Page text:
On June 9, 2011, Yahoo! Women in Tech SoCal brought together Yahoo! leaders to discuss a psychological phenomenon known as Imposter Syndrome. The discussion was part of WIT SoCal’s ongoing Let’s Do Lunch series of seminars focusing on topics relevant to women in the workplace. Those with Imposter Syndrome do not believe they deserve their achievement and dismiss the success as luck, timing, or as a result of deceiving others into thinking they are more intelligent and competent than they believe themselves to be.
WIT SoCal’s Executive Sponsor and Vice President of Products Org Transformation, Yvette Martinez-Rea moderated the panel. The panel of speakers included Senior Director of Network Quality Kim Furzer, Senior Product Marketing Manager Aislinn Hettermann, and Senior Service Engineering Manager Jyothi Sunnadkal. The panelists from different working backgrounds and cultures provided a very compelling discussion.
As attendees filled the room, grabbed lunch and took their seats, they were asked to fill out a pop quiz to find out if they have Imposter Syndrome. Many people enjoyed the speakers’ candidness in sharing their personal stories and giving advice. The audience was very engaged and the open forum allowed them to share their thoughts and experiences as well.
Yvette explained that Imposter Syndrome can occur when one’s goals are different from their family’s goals. It is also common with people in highly visible roles and women in professions that are male-dominated. Kim spoke about growing up with a non-criticizing family and how that can have the same effect. “’You can do anything you want.’ That is a lot of pressure,” said Kim.
The panelists spoke about strengths and believe that when someone is naturally good at something they do not think of it as an achievement. “If it’s not difficult, we don’t put value on it,” said Kim.
All the panelists believe it is important to set reasonable expectations with yourself as well as with managers or team members. For example, when starting a new role, identify both the job expectations and the timeframe for the learning curve.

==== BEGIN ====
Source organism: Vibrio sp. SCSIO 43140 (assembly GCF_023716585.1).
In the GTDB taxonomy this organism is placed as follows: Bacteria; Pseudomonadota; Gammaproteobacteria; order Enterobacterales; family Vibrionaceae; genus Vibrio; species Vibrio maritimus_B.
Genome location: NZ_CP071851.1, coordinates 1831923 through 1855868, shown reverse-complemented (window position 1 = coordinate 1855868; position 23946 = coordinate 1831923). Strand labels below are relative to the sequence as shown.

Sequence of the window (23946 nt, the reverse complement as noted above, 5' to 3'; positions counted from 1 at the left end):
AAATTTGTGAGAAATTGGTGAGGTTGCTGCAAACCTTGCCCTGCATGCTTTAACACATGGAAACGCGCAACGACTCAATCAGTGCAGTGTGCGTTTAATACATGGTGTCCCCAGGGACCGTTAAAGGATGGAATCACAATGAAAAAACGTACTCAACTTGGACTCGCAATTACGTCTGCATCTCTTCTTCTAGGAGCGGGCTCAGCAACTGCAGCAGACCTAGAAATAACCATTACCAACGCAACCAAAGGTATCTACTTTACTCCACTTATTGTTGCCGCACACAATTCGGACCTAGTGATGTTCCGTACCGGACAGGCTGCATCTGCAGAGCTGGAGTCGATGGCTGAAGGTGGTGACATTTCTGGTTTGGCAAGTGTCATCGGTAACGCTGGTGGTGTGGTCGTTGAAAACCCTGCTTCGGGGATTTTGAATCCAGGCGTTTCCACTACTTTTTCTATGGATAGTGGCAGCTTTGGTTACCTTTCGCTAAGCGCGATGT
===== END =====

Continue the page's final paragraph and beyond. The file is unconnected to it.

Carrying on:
Jyothi explained that it is important to set expectations that feel right to you. “I developed the maturity to go back to my parents and say ‘these are the new expectations,’” said Jyothi. She further explained that even if she is not completely confident, she goes with it and it works out at the end of the day. “Fake it ‘til you make it,” said Jyothi with a big smile. :)
Aislinn believes it is important to just be yourself instead of trying to measure up to someone else, because we all contribute in different ways. She also pointed out that sometimes we artificially inflate and feel badly about our perceived “failures” in the context of a group project. “It’s usually a little narcissistic to think the success of an entire project depends on you,” said Aislinn.
Yvette said that it is harder to feel confident as you move up in the company, because you get farther and farther away from the day to day business. She suggested asking someone at your peer level that you trust for feedback. External reinforcement can help cope with Imposter Syndrome.
Yvette spoke about the negative impact of self-cancelling messages. Many women say “This is a dumb question, but…” and these messages can make someone think you are not worthy. Next time you have a “dumb” question, ask it with a sense of authority.
So, are you ready to take the quiz? Click here to find out if you have Imposter Syndrome. If you do… don’t worry, these tips you read from our leaders should help! You can also click here for more tips.
To see more photos from this event, visit our Flickr page.